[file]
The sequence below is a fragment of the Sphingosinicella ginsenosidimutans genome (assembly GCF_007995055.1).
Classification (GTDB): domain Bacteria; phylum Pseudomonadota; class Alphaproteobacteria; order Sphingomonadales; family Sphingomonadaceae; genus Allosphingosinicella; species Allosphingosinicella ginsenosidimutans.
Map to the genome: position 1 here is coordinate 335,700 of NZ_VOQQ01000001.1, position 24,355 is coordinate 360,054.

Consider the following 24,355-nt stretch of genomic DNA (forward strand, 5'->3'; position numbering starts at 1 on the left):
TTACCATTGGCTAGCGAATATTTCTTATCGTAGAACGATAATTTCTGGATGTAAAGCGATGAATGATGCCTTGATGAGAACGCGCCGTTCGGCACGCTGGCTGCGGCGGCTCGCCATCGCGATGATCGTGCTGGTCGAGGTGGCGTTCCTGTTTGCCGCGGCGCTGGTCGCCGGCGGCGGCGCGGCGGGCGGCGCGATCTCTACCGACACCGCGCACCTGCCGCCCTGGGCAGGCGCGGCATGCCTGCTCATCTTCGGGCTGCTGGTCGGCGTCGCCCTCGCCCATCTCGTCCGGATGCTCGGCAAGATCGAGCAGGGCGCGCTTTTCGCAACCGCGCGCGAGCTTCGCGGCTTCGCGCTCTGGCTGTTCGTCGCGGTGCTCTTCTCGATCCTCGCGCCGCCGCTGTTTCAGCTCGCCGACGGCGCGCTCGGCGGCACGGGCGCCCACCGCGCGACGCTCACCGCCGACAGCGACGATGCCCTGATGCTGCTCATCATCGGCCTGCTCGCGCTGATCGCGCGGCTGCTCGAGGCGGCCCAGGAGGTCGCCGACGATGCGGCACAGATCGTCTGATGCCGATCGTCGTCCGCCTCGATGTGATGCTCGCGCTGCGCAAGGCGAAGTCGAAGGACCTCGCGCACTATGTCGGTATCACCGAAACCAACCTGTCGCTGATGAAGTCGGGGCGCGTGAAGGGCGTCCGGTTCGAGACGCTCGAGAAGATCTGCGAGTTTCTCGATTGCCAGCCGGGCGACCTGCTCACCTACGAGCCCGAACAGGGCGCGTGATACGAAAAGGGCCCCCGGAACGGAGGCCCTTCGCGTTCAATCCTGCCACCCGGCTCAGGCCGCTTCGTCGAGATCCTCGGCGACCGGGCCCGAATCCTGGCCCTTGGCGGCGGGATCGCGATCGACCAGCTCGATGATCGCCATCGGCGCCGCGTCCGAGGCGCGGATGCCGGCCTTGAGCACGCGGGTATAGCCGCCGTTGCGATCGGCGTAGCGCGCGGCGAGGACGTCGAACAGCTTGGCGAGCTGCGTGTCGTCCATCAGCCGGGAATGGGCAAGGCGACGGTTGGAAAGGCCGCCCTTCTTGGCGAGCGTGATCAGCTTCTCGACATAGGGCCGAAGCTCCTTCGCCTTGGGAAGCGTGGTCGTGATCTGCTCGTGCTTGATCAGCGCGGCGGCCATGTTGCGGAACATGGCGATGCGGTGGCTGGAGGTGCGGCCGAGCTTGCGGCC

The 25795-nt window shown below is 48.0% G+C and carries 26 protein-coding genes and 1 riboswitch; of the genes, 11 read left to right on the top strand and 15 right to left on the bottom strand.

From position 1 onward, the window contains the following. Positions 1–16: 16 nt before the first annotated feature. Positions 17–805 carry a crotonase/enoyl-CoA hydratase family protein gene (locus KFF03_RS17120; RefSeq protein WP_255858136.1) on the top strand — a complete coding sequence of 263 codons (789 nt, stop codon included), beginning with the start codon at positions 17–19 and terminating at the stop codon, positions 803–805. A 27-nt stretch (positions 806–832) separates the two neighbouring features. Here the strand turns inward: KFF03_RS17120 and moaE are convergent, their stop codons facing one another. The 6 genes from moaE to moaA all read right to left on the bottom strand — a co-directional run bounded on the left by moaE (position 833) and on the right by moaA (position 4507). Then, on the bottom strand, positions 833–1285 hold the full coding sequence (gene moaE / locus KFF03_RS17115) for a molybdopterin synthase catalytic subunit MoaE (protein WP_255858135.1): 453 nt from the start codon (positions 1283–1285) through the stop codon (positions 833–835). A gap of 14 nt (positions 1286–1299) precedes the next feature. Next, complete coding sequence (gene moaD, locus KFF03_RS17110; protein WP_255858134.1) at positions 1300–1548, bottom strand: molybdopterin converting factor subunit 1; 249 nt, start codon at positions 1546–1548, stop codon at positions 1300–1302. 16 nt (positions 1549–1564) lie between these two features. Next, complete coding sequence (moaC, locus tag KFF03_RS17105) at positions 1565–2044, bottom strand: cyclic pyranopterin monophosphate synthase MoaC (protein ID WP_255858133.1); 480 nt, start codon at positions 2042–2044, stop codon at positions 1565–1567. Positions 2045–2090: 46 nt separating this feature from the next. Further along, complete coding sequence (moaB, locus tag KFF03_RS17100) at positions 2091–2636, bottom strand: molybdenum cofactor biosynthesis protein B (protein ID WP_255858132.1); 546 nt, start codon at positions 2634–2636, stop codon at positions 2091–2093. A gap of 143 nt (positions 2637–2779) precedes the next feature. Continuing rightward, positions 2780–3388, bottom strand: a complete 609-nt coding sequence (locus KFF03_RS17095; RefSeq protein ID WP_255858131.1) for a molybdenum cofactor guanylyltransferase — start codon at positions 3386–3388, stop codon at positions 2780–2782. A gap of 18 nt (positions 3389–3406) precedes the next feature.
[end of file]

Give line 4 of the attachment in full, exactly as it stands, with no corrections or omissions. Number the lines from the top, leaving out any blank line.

Consider the following 24,355-nt stretch of genomic DNA (forward strand, 5'->3'; position numbering starts at 1 on the left):